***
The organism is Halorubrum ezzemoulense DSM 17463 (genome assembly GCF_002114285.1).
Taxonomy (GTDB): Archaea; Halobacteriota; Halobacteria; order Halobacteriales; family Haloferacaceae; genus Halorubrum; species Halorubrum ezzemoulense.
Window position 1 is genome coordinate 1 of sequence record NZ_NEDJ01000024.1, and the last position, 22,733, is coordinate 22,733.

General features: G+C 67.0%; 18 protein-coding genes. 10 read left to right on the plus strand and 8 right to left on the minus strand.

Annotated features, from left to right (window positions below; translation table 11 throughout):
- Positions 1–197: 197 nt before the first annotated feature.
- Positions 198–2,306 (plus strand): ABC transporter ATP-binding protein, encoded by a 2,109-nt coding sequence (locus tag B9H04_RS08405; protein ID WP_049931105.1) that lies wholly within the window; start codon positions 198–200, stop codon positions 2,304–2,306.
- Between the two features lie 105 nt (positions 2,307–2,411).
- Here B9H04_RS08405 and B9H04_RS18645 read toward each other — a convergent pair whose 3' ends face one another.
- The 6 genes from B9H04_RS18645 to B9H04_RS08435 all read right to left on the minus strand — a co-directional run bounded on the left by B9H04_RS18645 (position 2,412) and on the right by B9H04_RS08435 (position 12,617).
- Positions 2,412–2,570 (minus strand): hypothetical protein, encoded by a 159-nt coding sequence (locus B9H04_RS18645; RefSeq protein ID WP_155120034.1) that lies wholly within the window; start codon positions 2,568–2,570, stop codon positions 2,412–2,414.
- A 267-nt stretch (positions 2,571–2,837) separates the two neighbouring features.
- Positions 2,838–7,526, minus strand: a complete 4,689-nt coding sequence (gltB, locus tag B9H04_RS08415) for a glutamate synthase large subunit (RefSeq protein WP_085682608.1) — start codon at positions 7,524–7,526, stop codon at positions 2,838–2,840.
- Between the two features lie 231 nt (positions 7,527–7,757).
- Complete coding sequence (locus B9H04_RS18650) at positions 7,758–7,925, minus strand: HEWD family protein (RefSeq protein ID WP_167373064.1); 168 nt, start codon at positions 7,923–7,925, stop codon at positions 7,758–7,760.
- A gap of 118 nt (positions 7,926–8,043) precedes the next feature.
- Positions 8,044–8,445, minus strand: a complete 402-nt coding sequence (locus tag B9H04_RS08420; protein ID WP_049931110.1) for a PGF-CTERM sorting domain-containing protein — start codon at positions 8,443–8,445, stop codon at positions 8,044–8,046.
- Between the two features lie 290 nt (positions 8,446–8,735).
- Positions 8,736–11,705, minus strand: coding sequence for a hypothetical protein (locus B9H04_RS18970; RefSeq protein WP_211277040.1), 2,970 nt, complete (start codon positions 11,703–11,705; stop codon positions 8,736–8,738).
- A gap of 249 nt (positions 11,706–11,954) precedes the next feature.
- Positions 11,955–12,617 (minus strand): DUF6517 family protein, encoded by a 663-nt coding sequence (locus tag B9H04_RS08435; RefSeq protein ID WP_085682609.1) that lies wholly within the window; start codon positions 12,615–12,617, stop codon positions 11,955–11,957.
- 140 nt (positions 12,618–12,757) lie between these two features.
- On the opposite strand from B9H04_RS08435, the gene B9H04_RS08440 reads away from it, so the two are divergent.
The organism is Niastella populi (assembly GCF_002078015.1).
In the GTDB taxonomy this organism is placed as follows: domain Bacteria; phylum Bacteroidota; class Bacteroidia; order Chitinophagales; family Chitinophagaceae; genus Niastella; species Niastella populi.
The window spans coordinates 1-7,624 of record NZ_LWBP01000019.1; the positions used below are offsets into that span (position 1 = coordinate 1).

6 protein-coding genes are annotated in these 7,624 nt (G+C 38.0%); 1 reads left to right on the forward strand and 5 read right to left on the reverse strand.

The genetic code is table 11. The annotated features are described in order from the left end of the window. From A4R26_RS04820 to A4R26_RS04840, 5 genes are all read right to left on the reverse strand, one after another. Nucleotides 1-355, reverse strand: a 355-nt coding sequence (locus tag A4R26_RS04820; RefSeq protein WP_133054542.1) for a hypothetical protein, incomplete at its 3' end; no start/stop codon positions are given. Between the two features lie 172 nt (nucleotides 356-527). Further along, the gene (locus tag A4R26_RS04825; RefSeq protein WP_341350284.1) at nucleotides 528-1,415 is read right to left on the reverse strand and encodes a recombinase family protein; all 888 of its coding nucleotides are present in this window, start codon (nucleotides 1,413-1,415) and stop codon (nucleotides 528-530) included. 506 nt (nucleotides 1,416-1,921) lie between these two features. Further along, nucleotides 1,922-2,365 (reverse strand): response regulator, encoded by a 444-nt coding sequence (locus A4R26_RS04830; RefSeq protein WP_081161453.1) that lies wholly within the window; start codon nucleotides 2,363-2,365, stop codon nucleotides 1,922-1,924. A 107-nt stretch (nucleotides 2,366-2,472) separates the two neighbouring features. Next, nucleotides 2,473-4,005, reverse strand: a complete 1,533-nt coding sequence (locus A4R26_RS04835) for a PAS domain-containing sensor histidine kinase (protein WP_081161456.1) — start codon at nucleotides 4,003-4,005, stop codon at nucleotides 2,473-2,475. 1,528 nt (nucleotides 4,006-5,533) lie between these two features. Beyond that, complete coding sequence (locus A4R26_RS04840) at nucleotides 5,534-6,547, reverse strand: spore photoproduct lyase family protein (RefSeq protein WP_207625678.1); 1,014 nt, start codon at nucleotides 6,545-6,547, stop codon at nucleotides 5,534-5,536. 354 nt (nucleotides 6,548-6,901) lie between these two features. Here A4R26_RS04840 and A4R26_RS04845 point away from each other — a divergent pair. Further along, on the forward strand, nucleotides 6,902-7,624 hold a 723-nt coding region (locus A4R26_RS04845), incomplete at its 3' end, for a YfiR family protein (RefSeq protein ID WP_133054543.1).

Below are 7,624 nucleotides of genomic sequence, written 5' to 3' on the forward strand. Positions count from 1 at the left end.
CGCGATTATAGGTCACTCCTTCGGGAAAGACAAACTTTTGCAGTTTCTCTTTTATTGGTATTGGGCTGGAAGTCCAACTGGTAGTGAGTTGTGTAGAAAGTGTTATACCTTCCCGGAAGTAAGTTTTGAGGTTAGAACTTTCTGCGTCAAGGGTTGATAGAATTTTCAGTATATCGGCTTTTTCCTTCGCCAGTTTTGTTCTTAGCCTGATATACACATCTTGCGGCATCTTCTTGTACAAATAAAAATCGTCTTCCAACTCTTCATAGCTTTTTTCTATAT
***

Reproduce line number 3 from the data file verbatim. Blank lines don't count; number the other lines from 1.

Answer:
Window position 1 is genome coordinate 1 of sequence record NZ_NEDJ01000024.1, and the last position, 22,733, is coordinate 22,733.